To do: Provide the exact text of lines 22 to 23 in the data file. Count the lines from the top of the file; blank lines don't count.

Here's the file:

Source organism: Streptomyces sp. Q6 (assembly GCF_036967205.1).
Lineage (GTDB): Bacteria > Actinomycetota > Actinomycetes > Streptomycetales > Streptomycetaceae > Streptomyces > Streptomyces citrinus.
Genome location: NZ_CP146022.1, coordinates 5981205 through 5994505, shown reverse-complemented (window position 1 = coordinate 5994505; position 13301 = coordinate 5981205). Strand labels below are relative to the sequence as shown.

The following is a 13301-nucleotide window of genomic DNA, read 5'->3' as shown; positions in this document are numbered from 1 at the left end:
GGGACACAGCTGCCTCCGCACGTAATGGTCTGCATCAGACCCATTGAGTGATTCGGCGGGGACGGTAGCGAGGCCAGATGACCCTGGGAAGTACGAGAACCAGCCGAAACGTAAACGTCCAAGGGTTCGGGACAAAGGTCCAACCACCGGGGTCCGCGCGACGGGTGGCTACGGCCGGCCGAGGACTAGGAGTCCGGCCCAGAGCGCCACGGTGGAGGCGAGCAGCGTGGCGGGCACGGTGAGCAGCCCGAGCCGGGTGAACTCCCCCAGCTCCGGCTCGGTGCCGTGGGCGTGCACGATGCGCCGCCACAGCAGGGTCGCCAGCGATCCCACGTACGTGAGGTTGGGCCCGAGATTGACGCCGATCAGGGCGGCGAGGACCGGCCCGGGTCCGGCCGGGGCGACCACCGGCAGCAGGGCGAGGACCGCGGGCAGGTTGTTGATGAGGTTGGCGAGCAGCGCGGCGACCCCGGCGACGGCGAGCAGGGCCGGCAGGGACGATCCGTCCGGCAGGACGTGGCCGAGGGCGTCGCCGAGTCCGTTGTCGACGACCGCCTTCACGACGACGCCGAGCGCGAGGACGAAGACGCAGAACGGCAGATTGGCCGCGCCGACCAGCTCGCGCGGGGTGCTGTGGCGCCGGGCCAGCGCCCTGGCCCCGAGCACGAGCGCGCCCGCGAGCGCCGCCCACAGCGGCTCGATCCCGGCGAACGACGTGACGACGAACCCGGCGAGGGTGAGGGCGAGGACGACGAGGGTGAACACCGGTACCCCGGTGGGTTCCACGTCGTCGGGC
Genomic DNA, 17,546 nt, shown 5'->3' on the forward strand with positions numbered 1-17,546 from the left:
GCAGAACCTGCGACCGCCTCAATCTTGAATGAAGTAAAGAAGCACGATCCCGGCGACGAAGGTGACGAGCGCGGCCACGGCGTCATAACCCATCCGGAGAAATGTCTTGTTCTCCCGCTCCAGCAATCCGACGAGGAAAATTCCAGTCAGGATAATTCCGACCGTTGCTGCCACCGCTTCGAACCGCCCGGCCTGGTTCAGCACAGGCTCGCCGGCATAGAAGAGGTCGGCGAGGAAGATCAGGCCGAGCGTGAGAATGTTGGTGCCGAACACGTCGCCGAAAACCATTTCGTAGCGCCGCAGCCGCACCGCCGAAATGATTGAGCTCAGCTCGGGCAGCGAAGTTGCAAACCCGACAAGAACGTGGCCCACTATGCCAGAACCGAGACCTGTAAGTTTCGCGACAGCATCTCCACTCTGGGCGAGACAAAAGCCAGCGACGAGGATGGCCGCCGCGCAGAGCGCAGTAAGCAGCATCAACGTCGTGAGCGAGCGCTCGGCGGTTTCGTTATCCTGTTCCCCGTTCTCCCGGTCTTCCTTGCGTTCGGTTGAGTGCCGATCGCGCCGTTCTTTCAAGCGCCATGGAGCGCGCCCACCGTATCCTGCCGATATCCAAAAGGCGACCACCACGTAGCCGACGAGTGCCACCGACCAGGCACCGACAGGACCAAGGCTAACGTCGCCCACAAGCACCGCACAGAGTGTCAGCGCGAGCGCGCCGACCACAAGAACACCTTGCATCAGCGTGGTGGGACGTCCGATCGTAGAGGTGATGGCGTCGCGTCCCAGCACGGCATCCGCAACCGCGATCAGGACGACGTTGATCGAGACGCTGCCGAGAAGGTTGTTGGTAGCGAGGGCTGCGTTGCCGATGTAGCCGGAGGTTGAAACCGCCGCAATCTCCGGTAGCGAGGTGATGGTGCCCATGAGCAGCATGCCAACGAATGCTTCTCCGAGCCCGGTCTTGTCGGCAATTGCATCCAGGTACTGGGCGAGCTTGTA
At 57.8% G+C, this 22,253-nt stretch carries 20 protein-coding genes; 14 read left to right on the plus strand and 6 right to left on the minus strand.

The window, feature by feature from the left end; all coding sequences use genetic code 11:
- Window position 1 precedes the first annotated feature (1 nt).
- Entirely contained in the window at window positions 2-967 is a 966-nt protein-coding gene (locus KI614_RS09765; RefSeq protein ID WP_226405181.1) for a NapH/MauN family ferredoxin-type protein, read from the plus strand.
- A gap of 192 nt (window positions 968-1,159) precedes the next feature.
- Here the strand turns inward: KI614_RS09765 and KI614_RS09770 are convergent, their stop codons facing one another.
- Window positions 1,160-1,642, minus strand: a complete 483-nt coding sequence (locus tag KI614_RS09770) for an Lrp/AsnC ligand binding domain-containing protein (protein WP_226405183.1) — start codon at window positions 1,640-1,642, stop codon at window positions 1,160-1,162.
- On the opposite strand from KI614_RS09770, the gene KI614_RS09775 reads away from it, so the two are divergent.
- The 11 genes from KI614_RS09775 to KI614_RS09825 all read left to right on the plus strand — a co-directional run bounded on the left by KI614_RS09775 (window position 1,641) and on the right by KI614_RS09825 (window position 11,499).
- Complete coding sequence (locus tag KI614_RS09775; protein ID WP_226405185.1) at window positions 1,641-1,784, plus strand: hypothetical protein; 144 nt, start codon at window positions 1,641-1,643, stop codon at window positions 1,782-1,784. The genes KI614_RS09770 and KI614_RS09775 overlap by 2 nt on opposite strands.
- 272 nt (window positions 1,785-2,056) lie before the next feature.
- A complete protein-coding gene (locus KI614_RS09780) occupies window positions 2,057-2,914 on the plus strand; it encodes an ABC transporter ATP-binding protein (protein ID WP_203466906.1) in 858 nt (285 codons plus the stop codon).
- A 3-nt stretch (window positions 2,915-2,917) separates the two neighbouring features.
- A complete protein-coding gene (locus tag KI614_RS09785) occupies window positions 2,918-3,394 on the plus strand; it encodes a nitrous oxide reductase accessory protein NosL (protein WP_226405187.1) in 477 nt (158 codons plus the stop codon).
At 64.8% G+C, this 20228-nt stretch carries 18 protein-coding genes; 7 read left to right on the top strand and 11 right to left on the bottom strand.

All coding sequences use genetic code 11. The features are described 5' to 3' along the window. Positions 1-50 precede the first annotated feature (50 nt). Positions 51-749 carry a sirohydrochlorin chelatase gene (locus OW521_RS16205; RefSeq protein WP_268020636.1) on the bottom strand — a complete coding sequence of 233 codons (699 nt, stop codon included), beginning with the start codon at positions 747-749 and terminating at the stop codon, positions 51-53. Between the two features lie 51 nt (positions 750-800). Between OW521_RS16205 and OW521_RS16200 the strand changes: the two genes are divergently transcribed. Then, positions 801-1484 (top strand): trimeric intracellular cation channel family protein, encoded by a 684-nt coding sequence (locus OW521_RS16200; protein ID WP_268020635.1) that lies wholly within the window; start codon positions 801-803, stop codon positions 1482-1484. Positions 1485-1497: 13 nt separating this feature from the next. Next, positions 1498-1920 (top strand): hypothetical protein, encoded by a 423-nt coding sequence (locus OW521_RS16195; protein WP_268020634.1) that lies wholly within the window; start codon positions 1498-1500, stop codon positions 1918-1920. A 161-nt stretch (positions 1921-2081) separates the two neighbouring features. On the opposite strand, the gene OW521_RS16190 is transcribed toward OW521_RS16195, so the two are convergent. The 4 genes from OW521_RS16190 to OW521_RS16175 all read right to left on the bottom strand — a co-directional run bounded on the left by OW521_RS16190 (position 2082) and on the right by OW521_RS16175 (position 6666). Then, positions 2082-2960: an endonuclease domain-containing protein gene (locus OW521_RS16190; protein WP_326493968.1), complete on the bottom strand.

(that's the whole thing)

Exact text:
At 64.8% G+C, this 20228-nt stretch carries 18 protein-coding genes; 7 read left to right on the top strand and 11 right to left on the bottom strand.

All coding sequences use genetic code 11. The features are described 5' to 3' along the window. Positions 1-50 precede the first annotated feature (50 nt). Positions 51-749 carry a sirohydrochlorin chelatase gene (locus OW521_RS16205; RefSeq protein WP_268020636.1) on the bottom strand — a complete coding sequence of 233 codons (699 nt, stop codon included), beginning with the start codon at positions 747-749 and terminating at the stop codon, positions 51-53. Between the two features lie 51 nt (positions 750-800). Between OW521_RS16205 and OW521_RS16200 the strand changes: the two genes are divergently transcribed. Then, positions 801-1484 (top strand): trimeric intracellular cation channel family protein, encoded by a 684-nt coding sequence (locus OW521_RS16200; protein ID WP_268020635.1) that lies wholly within the window; start codon positions 801-803, stop codon positions 1482-1484. Positions 1485-1497: 13 nt separating this feature from the next. Next, positions 1498-1920 (top strand): hypothetical protein, encoded by a 423-nt coding sequence (locus OW521_RS16195; protein WP_268020634.1) that lies wholly within the window; start codon positions 1498-1500, stop codon positions 1918-1920. A 161-nt stretch (positions 1921-2081) separates the two neighbouring features. On the opposite strand, the gene OW521_RS16190 is transcribed toward OW521_RS16195, so the two are convergent. The 4 genes from OW521_RS16190 to OW521_RS16175 all read right to left on the bottom strand — a co-directional run bounded on the left by OW521_RS16190 (position 2082) and on the right by OW521_RS16175 (position 6666). Then, positions 2082-2960: an endonuclease domain-containing protein gene (locus OW521_RS16190; protein WP_326493968.1), complete on the bottom strand.